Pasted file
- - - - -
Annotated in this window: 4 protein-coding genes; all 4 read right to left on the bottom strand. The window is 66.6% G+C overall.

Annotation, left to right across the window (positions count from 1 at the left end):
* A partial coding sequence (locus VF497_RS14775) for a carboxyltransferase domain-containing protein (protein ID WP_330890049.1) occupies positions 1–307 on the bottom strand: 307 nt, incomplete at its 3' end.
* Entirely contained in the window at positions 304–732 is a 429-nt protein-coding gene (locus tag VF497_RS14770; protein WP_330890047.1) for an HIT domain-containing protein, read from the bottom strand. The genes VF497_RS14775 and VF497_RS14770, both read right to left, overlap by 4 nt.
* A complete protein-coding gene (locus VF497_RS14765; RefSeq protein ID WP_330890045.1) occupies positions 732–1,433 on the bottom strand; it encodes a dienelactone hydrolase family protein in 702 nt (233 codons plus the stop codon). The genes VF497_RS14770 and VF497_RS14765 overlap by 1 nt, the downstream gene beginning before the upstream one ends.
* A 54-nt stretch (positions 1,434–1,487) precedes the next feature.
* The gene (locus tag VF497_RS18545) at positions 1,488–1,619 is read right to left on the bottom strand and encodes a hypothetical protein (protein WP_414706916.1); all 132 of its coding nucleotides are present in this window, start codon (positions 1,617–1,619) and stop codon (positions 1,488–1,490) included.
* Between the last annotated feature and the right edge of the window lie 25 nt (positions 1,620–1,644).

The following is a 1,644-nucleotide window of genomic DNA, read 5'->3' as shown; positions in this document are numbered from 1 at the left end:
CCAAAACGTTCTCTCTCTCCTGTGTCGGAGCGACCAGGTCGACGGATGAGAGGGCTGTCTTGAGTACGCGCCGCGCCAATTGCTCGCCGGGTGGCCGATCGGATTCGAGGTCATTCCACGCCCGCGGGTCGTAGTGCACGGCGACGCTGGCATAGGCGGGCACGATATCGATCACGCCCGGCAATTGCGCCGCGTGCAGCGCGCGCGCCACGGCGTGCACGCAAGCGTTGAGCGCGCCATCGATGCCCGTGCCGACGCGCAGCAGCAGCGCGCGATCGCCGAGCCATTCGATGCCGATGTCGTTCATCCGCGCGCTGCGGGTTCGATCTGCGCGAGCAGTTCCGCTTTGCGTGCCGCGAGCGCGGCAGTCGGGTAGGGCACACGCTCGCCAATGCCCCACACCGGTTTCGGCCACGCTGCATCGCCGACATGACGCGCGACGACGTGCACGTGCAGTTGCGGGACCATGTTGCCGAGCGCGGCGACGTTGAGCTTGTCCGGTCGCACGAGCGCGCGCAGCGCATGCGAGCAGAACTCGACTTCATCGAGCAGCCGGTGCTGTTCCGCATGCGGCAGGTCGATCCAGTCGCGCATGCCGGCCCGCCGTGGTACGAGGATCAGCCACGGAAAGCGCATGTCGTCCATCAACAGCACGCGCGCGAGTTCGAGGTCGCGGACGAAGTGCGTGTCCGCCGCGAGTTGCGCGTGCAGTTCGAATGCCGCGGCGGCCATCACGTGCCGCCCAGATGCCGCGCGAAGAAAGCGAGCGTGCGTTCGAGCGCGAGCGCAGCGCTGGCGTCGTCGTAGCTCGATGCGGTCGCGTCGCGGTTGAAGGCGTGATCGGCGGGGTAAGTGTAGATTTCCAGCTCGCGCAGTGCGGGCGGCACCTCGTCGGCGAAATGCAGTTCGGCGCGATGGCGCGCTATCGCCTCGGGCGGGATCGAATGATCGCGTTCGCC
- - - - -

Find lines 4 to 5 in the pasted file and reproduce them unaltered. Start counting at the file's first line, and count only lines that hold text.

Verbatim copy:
* Entirely contained in the window at positions 304–732 is a 429-nt protein-coding gene (locus tag VF497_RS14770; protein WP_330890047.1) for an HIT domain-containing protein, read from the bottom strand. The genes VF497_RS14775 and VF497_RS14770, both read right to left, overlap by 4 nt.
* A complete protein-coding gene (locus VF497_RS14765; RefSeq protein ID WP_330890045.1) occupies positions 732–1,433 on the bottom strand; it encodes a dienelactone hydrolase family protein in 702 nt (233 codons plus the stop codon). The genes VF497_RS14770 and VF497_RS14765 overlap by 1 nt, the downstream gene beginning before the upstream one ends.